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Star of Murder She Wrote and Bedknobs and Broomsticks, Angela Lansbury, celebrates her 90th birthday today. We look back at her life in pictures.
She was born into one of England's most respected Socialist families. Her grandfather was George Lansbury (pictured), then the Labour Party leader. Her father, also a staunch Socialist, was Mayor of Poplar in the East End of London. Her mother was the actress Moyna MacGill.
Lansbury was born in London on October 16, 1925 and left England as a teenage evacuee to become a leading light in Hollywood and Broadway and one of the most successful women on television world-wide.
When war broke out Lansbury was evacuated to the United States with her mother. In New York she studied drama and then worked as a shop assistant and in a nightclub doing impressions of Wagnerian singers and Beatrice Lillie.
They moved to Hollywood where Moyna hoped to find work in films but it was her 17-year-old daughter who was spotted by the director George Cukor when she went along to watch a friend doing a screen test at MGM studios.
Hollywood mogul Louis B Mayer signed her to a seven-year contract in 1943 and in 1944 she appeared in her first role as Charles Boyer's cockney maid in Cukor's film Gaslight, which brought her an Oscar nomination.
The next year she played Elizabeth Taylor's older sister in National Velvet.
She then earned another Oscar nomination the same year for her role as a music hall singer in The Portrait of Dorian Gray.
Then there was a time when she seemed to be playing everyone's mother - Elvis Presley's in Blue Hawaii, Warren Beatty's in All Fall Down (pictured) and Laurence Harvey's in The Manchurian Candidate even though at the time he was 34 and only two years her junior.
In 1945, Lansbury married the American actor Richard Cromwell, when she was 19 and he was 35. Unknown to her, Cromwell was bisexual, and the marriage was dissolved after a year. Then, in 1949, she married British-born actor and businessman Shaw (pictured), a former boyfriend of Joan Crawford. He died in 2003.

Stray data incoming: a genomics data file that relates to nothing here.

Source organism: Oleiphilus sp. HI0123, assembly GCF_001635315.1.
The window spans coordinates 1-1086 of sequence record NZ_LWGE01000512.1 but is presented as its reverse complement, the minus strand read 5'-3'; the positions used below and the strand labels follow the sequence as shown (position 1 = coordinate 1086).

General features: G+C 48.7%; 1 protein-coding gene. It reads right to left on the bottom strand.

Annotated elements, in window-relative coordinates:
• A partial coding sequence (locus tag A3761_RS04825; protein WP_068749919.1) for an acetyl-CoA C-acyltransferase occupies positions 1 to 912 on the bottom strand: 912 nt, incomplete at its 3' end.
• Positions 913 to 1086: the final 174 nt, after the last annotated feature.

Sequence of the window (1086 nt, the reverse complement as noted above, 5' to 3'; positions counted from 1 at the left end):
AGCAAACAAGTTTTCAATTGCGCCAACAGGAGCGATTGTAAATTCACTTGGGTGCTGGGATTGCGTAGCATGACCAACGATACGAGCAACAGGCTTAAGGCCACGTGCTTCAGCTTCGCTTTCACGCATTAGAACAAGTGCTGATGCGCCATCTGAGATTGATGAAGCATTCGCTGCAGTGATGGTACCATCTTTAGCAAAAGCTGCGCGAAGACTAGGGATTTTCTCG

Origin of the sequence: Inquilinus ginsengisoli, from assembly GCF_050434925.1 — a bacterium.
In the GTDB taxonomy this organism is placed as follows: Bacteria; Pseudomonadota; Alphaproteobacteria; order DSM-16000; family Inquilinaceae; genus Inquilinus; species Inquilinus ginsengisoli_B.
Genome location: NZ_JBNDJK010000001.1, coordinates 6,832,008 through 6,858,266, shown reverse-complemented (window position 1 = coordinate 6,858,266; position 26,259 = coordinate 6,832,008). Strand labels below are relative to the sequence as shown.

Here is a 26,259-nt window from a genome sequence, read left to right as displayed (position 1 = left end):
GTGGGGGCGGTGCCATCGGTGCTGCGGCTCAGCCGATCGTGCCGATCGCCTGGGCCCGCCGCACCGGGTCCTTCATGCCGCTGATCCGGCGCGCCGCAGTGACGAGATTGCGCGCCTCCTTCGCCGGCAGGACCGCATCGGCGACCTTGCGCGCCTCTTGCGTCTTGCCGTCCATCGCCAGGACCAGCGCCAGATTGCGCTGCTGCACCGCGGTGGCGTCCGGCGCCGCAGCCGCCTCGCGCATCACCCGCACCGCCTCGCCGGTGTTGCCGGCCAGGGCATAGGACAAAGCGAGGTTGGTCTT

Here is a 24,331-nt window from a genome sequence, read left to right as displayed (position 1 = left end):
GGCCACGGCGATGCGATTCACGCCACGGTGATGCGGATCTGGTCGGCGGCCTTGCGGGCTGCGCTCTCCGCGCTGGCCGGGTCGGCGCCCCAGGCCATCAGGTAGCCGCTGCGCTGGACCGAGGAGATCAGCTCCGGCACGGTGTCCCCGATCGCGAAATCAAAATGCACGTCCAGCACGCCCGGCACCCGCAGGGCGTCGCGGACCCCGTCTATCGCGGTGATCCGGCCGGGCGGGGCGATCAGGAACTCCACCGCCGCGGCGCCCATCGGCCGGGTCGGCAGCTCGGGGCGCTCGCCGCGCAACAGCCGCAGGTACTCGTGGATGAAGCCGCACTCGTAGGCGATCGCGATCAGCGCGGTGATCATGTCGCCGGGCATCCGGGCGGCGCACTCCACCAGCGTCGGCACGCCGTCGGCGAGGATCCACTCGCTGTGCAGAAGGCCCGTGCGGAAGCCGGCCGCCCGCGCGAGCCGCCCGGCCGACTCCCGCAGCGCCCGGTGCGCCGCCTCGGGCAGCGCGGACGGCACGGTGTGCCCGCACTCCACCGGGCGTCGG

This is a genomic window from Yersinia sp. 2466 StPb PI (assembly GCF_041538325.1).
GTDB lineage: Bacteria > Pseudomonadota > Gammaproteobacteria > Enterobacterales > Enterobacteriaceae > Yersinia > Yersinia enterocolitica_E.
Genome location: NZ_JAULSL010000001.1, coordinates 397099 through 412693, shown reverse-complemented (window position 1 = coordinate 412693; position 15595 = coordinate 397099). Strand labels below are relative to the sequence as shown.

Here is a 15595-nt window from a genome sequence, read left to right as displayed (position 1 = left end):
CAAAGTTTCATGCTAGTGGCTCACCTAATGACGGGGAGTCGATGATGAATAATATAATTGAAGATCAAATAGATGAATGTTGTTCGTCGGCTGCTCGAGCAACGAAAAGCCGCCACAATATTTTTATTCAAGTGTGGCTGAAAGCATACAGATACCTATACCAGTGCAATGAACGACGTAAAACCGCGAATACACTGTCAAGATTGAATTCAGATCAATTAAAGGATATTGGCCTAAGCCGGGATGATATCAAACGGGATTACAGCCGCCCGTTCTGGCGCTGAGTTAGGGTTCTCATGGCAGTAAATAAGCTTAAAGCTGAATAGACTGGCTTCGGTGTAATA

Her prolific output has included more than 50 films - many of them classics - and a string of successes on Broadway and on television.
In 1972 two of her films were released, including Bedknobs and Broomsticks, which was made by the same team that made Mary Poppins.
In a return to Broadway she won further acclaim in The King and I and in Sweeney Todd which brought one of several Tony awards.
In 1980 she made the film The Mirror Crack'd in which she took on the role of Miss Marple and for the first time since National Velvet played alongside Elizabeth Taylor.
The film was a turning point for it alerted television makers to her possibilities for a new detective style series. At first she was doubtful about taking the role of Jessica Fletcher in Murder She Wrote as it meant returning to California but with her husband's encouragement she took the part.
She took television by storm in this super-sleuthing role in the hit series.
Viewers and TV moguls alike were unwilling to let her give up the role of a middle-aged writer who did some good-natured detective work on the side and she became an executive producer on the series as well as the star.
It turned into a role model for middle-aged women worldwide - so much so that she even brought out an exercise, diet and beauty video for the older woman.
The boost to her career which the television programme gave as she entered her 60s, also brought renewed vigour to her film and stage work.
But despite her seemingly unstoppable success, she is essentially a family person. It's this devotion to her family that saw both Lansbury and her husband Peter Shaw temporarily abandon successful careers in the 1970s to help two of her children overcome drug addiction.
She was made a Dame Commander by Queen Elizabeth II at an Investiture ceremony at Windsor Castle, Berkshire in 2014. Let us know if you're an Angela Lansbury fan in the Comments section below.